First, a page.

Like a shark smelling blood, Hart pounces, once more battering Austin’s knees with a steel chair as Jim Ross, putting forth a classically herculean effort on commentary screams himself hoarse with the line “Bret Hart is like an animal, out of control”. Indeed, Hart’s descent into callous, bloodthirsty madness is complete. Special guest referee ‘World’s Most Dangerous Man’ Ken Shamrock, fresh off a few years of dominance in the UFC, watches on as the sharpshooter is finally, successfully cinched in.
Ordinarily, this is where the bout will end. The hold has done for the majority of Hart’s opponents in relatively rapid fashion up until this point. But Steve Austin isn’t just some other schmuck who’s about to tap out. Instead, the former Hollywood Blonde grinds his fists into the blood soaked canvas, rising from the mat to reveal the now iconic visual of his claret drenched cranium. The juice cascades past Austin’s eyes, dripping onto his teeth, then off his chin, looking like Dracula if he’d spent his formative years putting boots in arses of drunken pretenders in every dive bar in Dallas instead of murking poor sods in Transylvania (FAO Hollywood: Cast Stone Cold Steve Austin as the next Dracula. Please and thank you).
Briefly, it appears that Austin has managed the unthinkable and escaped the sharpshooter, only for his legs to finally fail him for the final time in the bout. Hart goes back to business and the toughest SOB in WWF history establishes his reputation by going to the canvas unconscious, without an ounce of quit in his body. He is beaten but not defeated. His notoriety only increased by withstanding the punishment inflicted upon him. The finish was one that captured the imagination of fans everywhere, unaccustomed as they were at seeing a character depicted as a villain losing in such a heroic manner.
As Ken Shamrock calls for the bell, the pre-match words of Jim Ross begin to resonate even more profoundly, “Steve Austin says there isn’t a human being walking the face of the earth who can make him say ‘I Quit’ and I for one believe him.” Austin’s declaration has been realised, even if it didn’t bring with it the victory he so desperately craved.
Not content with his victory, however, Hart begins to lay waste to a motionless Austin, only ceasing when former UFC Superfight Champion Shamrock waist locks him to the canvas to a white hot pop from the 18,000 strong Chicago faithful. Hart, once a fearless champion, now cowers from a confrontation with the MMA legend.
The two battle weary warriors make their respective exits a few minutes apart, their careers now on trajectories that would shape the future of pro wrestling forever. Hart was en route to the greatest few months of his career in terms of character work, ceaselessly lambasting the United States and forming the Hart Foundation with his brother Owen, Brian Pillman and brother-in-laws Jim ‘The Anvil’ Neidhart and ‘British bulldog’ Davey Boy Smith. His feuds with the Undertaker and, most infamously, Shawn Michaels would become the stuff of legend as Canadians regularly received him with deafening welcomes until his chaotic exit in Montreal on 9th November, 1997. Austin, meanwhile, was now in the midst of a meteoric rise the likes of which had not been seen since Hulkamania, with a legitimate broken neck, suffered accidentally at the hands of Owen Hart at SummerSlam ’97 unable to slow an ascent which would eventually be coronated at WrestleMania XIV, where he would dethrone Shawn Michaels as WWF Champion. The following three years would be the most profitable in company history until that point, with television ratings and PPV buy rates regularly shattering records with Victoria, Texas’ finest sitting atop the pile.
Without this match, which would be the second-to-last WWF/E bout to be awarded five stars by renowned wrestling journalist and historian Dave Meltzer in his Wrestling Observer Newsletter (the last would be another blood soaked effort; the debut of Hell In A Cell between The Undertaker and Shawn Michaels at Badd Blood in October of the same year) until CM Punk and John Cena drew the same plaudits a full 14 years later, the WWE as we have come to know it over the last 25 years simply would not exist. The Austin era drew more money than any other in wrestling history, with the Texas Rattlesnake going head-to-head with Vince McMahon and a plethora of corporate picked villains such as Mick Foley, The Undertaker, Kane, Triple H and, most famously, The Rock.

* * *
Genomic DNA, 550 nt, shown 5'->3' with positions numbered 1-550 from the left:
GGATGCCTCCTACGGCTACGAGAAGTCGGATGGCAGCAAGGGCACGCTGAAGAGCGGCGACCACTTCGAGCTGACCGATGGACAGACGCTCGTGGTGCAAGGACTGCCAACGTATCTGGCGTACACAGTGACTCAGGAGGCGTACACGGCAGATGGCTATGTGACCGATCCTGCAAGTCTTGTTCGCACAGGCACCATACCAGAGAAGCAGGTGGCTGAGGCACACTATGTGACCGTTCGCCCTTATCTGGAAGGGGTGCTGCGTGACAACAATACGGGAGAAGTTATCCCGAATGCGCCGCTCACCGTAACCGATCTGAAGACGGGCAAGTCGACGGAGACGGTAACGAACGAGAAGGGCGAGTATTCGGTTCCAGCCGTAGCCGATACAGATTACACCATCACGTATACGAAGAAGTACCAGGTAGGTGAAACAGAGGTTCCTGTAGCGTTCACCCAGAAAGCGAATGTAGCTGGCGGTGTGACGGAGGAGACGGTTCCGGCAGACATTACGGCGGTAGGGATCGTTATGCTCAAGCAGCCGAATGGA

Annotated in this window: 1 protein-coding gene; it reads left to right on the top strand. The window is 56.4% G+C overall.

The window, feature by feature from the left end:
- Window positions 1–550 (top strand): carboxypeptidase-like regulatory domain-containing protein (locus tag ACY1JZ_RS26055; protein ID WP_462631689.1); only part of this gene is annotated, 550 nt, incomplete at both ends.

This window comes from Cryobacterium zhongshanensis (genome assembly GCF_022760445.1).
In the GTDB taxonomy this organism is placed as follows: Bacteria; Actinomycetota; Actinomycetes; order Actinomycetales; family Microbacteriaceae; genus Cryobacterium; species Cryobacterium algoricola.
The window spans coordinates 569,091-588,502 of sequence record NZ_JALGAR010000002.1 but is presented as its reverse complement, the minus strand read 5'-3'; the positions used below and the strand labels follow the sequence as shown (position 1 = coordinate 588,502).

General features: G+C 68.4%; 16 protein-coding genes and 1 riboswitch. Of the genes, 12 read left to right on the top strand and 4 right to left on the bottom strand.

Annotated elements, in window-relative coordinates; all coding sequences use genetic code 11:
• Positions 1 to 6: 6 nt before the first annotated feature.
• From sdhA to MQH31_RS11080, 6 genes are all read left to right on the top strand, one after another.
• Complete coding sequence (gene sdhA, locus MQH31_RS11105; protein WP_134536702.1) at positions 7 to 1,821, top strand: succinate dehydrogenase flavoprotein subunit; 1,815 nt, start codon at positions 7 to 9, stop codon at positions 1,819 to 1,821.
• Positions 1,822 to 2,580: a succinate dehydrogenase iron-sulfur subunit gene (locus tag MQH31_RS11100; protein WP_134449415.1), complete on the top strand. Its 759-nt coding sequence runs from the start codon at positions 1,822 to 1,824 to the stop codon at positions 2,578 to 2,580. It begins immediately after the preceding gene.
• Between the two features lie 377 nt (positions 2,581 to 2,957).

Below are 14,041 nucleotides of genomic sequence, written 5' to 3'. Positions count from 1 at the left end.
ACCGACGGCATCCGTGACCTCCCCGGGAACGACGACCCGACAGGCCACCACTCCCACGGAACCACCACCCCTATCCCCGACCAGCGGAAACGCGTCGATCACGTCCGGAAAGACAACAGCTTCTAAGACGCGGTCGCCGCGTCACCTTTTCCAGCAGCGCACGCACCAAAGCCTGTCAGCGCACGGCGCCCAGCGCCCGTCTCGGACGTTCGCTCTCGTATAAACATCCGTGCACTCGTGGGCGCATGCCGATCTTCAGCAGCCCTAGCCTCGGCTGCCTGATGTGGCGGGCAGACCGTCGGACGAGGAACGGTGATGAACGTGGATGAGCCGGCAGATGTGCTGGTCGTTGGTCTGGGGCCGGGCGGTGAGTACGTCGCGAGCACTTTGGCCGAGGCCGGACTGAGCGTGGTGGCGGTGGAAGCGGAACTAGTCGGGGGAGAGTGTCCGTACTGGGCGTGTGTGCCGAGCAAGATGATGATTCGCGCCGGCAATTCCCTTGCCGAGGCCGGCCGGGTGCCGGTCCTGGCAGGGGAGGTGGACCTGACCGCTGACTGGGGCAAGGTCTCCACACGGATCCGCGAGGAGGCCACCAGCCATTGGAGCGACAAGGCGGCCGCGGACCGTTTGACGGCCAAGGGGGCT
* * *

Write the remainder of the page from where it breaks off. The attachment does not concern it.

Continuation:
Hart, of course, would see his career tragically peter out in WCW, where he was no longer treated as a genuine star, but rather just another property for Ted Turner, Eric Bischoff and co. to keep in storage away from the powers-that-be in Titan Towers, Stamford, Connecticut. His final act as an active WWF competitor was undoubtedly his finest, not to mention most selfless, helping strap a rocket to the company’s biggest ever star. Without this match, there is no Stone Cold Steve Austin, which could realistically domino effect into a world where The Rock ceases to exist, without his most storied opponent ever scaling the stratospheric heights that he would reach between 1998 and his retirement in 2003.
A heel or babyface turn can be difficult enough to execute on its own when being put in the hands of a main event player, given their current alignment with the audience is what brought them to the biggest stage in the first place. Many marquee names have wilted under the bright lights when a new character is demanded of them. On 23rd March, 1997 in the Rosemont Horizon, Chicago, however, two of the greatest to ever do it pulled off one of pro wrestling’s most demanding asks and did it with an almost effortless grace that it is hard to imagine anyone being able to replicate in the quarter of a century since.
It is perhaps fitting to conclude this wander down memory lane with the inspiration for that most memorable of finishes, laid out by Bret Hart to an anxious Steve Austin just a few hours before bell time.
“Have you ever seen that scene in ‘One Flew Over The Cuckoo’s Nest’ where Jack Nicholson’s character tries to pull that heavy, bolted-down sink out of the floor and throw it out the window so he can escape the nut house and go watch the World Series? You want him to succeed so badly, but as hard as he tries, he simply can’t. That was the scene that made him, and that’s what we’re going to do with you.”
Bret Hart didn’t just make Stone Cold Steve Austin that night. He made pro wrestling’s entire future.
Watch WrestleMania 38 emanating from Dallas on Saturday April 2nd and Sunday April 3rd live on WWE Network https://www.wwe.com/wwenetwork